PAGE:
Military and political apprenticeship, 1399–1413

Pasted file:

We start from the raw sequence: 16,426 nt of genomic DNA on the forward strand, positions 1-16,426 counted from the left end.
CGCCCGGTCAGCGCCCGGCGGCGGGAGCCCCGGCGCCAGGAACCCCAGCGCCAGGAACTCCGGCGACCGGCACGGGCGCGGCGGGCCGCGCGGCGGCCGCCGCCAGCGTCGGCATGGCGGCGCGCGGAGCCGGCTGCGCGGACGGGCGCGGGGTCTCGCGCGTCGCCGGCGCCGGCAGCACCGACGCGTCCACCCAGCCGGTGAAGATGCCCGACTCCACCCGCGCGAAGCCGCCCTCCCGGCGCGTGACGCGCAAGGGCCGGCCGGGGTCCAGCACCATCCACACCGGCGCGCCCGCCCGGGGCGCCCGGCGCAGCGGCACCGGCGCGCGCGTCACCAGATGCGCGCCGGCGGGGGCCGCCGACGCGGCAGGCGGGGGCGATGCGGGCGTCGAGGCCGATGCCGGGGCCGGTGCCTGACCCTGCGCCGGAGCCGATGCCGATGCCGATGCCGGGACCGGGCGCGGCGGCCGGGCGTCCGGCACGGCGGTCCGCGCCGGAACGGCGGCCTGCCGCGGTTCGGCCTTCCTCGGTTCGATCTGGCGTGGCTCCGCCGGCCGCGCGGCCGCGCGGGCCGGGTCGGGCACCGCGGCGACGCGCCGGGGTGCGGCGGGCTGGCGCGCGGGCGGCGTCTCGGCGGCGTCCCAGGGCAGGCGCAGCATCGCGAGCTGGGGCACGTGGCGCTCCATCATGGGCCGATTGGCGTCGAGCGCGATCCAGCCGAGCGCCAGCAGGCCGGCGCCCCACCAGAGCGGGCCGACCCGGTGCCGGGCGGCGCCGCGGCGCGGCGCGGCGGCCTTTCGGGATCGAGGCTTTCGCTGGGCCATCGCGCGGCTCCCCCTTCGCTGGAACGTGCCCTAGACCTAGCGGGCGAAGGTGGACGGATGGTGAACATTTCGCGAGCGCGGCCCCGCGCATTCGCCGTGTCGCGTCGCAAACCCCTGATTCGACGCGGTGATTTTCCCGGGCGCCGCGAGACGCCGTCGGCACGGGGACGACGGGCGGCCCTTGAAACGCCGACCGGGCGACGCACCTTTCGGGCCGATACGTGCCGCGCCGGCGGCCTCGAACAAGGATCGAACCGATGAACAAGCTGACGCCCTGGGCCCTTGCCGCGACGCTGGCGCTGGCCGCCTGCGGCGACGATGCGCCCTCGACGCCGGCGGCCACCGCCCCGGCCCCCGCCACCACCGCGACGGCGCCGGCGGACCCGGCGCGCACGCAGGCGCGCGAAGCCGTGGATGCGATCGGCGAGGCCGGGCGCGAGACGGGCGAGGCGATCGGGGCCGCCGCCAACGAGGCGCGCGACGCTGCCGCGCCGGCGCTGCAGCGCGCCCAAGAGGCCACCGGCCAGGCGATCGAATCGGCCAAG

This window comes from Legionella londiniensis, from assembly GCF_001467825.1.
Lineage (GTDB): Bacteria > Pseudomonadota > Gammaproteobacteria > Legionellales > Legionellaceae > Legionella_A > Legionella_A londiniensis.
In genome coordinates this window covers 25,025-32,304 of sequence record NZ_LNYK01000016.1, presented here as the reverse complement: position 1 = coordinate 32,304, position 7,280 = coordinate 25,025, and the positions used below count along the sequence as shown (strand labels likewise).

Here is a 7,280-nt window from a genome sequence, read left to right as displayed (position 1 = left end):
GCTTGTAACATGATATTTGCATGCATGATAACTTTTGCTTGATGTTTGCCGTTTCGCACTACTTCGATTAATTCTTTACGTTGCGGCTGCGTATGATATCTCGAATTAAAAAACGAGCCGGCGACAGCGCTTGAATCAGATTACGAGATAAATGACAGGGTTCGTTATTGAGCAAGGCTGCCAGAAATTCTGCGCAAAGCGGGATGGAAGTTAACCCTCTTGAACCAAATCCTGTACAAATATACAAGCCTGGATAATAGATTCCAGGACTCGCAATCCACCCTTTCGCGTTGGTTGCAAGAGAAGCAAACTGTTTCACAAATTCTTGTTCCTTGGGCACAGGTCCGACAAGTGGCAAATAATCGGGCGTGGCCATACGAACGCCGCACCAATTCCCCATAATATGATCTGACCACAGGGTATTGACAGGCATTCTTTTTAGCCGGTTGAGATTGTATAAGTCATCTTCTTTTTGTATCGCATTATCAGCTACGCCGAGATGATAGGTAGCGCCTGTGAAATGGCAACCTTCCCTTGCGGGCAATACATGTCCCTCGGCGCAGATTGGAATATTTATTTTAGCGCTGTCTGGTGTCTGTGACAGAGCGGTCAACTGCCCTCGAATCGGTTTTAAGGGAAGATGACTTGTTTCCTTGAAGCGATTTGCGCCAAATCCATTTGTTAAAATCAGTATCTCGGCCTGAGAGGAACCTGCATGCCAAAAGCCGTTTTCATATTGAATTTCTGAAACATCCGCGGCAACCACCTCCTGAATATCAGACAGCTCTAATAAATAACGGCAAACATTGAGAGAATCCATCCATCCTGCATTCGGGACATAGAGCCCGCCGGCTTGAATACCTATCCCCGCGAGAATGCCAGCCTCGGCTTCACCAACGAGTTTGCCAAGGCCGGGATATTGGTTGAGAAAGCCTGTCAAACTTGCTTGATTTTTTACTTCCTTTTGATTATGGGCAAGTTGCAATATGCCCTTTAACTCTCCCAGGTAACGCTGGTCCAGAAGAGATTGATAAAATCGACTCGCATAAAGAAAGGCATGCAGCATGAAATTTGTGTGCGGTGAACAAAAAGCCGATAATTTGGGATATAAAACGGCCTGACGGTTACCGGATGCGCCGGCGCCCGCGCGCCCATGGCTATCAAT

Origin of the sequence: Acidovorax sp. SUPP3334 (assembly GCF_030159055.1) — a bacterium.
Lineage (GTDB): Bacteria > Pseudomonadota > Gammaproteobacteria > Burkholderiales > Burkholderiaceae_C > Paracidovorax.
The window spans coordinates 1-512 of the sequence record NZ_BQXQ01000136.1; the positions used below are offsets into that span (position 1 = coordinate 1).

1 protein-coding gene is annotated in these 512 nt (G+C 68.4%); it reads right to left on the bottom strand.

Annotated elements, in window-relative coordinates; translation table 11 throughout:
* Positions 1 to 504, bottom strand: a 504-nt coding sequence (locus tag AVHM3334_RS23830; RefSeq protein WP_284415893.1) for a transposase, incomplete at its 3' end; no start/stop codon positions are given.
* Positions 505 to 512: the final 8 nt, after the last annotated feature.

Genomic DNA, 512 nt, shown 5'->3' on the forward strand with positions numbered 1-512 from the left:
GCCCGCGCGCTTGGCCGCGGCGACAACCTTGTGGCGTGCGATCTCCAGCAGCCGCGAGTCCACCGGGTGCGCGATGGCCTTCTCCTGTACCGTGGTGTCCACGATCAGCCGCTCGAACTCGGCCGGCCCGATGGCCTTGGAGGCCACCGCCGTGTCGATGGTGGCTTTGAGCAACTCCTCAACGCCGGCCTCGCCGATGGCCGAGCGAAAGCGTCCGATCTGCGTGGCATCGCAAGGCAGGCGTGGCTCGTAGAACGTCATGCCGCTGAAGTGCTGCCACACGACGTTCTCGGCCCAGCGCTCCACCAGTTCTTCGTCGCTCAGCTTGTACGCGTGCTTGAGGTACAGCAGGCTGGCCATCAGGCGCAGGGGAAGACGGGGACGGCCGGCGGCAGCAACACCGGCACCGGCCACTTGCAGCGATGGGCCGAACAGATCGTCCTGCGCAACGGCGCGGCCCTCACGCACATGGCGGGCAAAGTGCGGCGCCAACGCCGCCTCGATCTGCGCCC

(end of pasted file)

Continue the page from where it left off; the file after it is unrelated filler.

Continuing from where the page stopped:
Despite the full weight of Lancastrian propaganda and the careful stage-management of Richard’s ‘voluntary’ abdication, it remained apparent that Henry IV had no real right to the crown of England beyond naked force and Parliament’s determination to thrust it upon him at any cost. And surely enough, the manner of his ‘triumph’ in September 1399 would continue to dog him for at least the fi rst six years of his rule. Henry began, it is true, with much sympathy over his ill treatment at Richard’s hands. He was also undeniably head of the richest family in England, with four male heirs to bolster him. But he was not the fi rst king to prove more successful at winning a crown than wearing one, and when the challenges duly arrived they focused unfailingly upon the legitimacy of his rule. In consequence, his heir’s fi rst contact with the art of government would occur in the tensest possible atmosphere.